SHANGHAI (Reuters) - Turbulence in China’s restive far western region of Xinjiang has been caused by “external factors”, a state-run newspaper said Saturday in an editorial responding to calls by a group of U.S. lawmakers for sanctions on Chinese officials.
“Western accusations of Xinjiang governance seriously misled the extremists, making them believe they were launching religious Jihad and won sympathy and support from Western and international society,” said the editorial in the Global Times, a tabloid published by the ruling Communist Party’s People’s Daily.
“Some forces have slandered China’s governing efforts” in Xinjiang, the editorial said, accusing a “West-centered (value) system” of making “empty statements about human rights regardless of the purpose and effect of Xinjiang governance and the grim reality it targets.”
“Such empty talk inspires extremists, which meets the purposes of some Western politicians trying to undermine the governance achievements in Xinjiang and push the region into turmoil,” the editorial said.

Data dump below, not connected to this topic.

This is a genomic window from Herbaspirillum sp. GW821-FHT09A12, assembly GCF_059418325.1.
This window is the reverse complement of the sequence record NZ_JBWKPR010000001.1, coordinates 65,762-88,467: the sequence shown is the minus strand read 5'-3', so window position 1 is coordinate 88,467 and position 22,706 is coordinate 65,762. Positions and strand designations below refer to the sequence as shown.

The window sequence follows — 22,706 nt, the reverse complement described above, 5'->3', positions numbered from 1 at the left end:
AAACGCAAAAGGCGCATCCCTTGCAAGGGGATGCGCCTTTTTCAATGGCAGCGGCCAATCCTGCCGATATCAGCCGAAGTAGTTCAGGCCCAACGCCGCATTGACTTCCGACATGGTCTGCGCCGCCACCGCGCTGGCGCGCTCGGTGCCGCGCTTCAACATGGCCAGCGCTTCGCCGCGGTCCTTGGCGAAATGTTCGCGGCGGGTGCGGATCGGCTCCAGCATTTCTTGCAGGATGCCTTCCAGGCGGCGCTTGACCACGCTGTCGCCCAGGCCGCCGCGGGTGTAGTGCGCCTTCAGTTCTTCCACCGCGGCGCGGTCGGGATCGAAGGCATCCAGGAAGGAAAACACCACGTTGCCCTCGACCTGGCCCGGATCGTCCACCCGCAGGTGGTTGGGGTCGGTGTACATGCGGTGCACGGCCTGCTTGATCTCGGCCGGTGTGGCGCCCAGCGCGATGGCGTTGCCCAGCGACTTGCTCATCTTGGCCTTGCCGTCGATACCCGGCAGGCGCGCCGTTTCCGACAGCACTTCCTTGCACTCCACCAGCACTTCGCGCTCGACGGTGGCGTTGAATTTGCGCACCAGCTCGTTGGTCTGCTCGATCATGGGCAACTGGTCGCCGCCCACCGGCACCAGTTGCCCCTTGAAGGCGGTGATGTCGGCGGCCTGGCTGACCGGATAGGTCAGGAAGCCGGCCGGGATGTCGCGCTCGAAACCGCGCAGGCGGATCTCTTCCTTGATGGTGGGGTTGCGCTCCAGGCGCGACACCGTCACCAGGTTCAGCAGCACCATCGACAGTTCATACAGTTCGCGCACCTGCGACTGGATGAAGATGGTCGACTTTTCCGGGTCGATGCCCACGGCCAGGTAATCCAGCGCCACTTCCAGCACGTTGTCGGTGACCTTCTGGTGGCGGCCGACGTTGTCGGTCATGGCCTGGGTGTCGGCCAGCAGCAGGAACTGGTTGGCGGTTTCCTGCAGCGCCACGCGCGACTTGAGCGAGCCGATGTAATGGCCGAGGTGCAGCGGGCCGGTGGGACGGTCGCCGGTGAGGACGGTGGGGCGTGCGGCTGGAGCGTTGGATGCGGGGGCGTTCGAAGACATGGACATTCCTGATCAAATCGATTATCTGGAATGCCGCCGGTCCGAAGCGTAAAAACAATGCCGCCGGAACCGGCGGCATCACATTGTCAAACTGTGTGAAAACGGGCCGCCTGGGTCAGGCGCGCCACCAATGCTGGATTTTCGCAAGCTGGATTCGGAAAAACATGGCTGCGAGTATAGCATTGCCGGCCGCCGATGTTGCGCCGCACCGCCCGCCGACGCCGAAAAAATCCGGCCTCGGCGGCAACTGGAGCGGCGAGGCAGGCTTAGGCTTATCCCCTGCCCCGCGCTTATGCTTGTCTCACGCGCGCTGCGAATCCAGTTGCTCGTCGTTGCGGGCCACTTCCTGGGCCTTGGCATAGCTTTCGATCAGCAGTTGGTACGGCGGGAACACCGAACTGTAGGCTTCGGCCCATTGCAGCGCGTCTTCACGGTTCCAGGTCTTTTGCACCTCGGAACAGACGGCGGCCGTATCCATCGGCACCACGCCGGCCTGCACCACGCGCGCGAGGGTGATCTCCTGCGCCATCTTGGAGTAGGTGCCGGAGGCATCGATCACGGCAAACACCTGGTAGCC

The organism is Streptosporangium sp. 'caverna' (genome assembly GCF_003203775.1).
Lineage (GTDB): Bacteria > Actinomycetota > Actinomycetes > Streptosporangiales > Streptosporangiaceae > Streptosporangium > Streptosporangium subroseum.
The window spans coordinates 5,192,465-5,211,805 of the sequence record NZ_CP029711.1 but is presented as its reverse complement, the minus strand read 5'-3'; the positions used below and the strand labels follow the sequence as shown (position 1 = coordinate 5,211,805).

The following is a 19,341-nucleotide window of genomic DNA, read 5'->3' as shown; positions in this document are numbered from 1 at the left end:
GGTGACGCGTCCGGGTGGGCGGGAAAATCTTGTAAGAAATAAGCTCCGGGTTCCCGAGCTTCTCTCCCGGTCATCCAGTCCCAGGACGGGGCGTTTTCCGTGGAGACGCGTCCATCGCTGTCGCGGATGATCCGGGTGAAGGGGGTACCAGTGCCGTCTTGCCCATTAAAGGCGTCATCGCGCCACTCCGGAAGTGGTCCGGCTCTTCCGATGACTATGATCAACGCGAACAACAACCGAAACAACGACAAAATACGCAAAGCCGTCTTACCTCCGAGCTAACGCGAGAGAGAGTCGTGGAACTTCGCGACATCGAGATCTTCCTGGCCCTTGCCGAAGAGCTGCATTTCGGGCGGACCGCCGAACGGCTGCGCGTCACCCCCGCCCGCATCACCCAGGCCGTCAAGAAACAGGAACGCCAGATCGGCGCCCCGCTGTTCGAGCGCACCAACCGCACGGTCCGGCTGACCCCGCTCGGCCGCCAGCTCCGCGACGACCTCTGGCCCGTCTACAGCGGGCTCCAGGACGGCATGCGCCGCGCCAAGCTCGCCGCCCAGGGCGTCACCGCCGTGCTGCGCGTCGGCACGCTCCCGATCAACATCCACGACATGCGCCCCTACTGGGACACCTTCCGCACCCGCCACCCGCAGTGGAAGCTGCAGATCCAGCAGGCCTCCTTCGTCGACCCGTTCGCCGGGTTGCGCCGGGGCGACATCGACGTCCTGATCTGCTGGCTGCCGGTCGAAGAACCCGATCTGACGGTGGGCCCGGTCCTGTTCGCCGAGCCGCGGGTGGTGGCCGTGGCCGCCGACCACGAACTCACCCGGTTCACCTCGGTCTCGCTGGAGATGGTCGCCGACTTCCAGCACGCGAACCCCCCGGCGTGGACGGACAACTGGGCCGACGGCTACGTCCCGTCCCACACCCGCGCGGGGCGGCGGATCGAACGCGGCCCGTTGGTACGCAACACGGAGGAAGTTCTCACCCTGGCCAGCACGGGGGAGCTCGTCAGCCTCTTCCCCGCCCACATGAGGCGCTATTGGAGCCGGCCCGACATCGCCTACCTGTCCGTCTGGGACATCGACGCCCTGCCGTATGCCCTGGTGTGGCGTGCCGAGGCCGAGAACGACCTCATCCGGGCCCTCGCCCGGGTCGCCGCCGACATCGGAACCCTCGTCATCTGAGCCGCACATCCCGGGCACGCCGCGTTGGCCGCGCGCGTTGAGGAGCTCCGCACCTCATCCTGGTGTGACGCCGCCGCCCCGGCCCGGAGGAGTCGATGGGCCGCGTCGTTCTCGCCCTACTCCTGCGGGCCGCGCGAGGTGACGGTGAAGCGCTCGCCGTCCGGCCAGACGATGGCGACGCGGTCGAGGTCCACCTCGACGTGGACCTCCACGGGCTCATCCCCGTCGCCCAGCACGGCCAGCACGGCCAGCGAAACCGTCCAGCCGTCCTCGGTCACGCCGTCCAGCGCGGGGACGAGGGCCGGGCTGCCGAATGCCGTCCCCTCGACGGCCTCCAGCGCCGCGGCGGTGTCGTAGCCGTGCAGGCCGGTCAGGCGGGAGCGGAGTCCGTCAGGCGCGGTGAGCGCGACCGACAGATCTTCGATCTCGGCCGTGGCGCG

Whether Xinjiang governance abuses human rights must be judged by whether its results safeguard the interests of the majority in the region, it continued.
On Wednesday, a bipartisan group of U.S. lawmakers called for sanctions on Chinese officials responsible for human rights abuses against minority Muslims in China’s Xinjiang region, saying it was being turned into a “high-tech police state.”
On Thursday, foreign ministry spokeswoman Hua Chunying said at a regular press briefing in Beijing that the United States did “not have the right” to make “unwarranted criticism” of China’s policies toward ethnic minorities.
A United Nations human rights panel this month said it had received many credible reports that 1 million ethnic Uighurs in China were held in what resembled a “massive internment camp that is shrouded in secrecy.”
China has said that Xinjiang faces a serious threat from Islamist militants and separatists who plot attacks and stir up tensions between the mostly Muslim Uighur minority who call the region home and the ethnic Han Chinese majority.
Hundreds have died in unrest there in recent years.
Reporting by Andrew Galbraith; Editing by Kim Coghill